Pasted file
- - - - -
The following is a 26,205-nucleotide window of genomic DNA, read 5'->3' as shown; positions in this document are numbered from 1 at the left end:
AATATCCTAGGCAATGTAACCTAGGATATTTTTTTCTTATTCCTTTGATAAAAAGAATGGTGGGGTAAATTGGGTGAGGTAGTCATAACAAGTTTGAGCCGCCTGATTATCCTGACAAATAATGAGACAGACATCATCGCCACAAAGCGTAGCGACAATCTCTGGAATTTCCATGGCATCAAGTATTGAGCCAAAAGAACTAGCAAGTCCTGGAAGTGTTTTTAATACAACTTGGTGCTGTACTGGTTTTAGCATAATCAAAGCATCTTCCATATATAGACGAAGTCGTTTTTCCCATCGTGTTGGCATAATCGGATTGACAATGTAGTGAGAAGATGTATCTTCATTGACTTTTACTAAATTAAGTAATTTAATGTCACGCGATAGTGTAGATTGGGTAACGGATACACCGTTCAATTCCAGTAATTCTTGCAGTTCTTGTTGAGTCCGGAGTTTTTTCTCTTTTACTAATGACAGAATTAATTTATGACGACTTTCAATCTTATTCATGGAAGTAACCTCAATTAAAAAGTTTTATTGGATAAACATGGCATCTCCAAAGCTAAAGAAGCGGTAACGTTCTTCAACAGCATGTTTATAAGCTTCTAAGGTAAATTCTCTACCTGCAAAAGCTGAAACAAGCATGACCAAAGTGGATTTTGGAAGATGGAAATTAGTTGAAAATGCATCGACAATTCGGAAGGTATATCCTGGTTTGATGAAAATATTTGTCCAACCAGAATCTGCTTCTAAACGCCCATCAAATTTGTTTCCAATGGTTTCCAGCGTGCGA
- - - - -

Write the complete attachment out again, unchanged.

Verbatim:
The following is a 26,205-nucleotide window of genomic DNA, read 5'->3' as shown; positions in this document are numbered from 1 at the left end:
AATATCCTAGGCAATGTAACCTAGGATATTTTTTTCTTATTCCTTTGATAAAAAGAATGGTGGGGTAAATTGGGTGAGGTAGTCATAACAAGTTTGAGCCGCCTGATTATCCTGACAAATAATGAGACAGACATCATCGCCACAAAGCGTAGCGACAATCTCTGGAATTTCCATGGCATCAAGTATTGAGCCAAAAGAACTAGCAAGTCCTGGAAGTGTTTTTAATACAACTTGGTGCTGTACTGGTTTTAGCATAATCAAAGCATCTTCCATATATAGACGAAGTCGTTTTTCCCATCGTGTTGGCATAATCGGATTGACAATGTAGTGAGAAGATGTATCTTCATTGACTTTTACTAAATTAAGTAATTTAATGTCACGCGATAGTGTAGATTGGGTAACGGATACACCGTTCAATTCCAGTAATTCTTGCAGTTCTTGTTGAGTCCGGAGTTTTTTCTCTTTTACTAATGACAGAATTAATTTATGACGACTTTCAATCTTATTCATGGAAGTAACCTCAATTAAAAAGTTTTATTGGATAAACATGGCATCTCCAAAGCTAAAGAAGCGGTAACGTTCTTCAACAGCATGTTTATAAGCTTCTAAGGTAAATTCTCTACCTGCAAAAGCTGAAACAAGCATGACCAAAGTGGATTTTGGAAGATGGAAATTAGTTGAAAATGCATCGACAATTCGGAAGGTATATCCTGGTTTGATGAAAATATTTGTCCAACCAGAATCTGCTTCTAAACGCCCATCAAATTTGTTTCCAATGGTTTCCAGCGTGCGA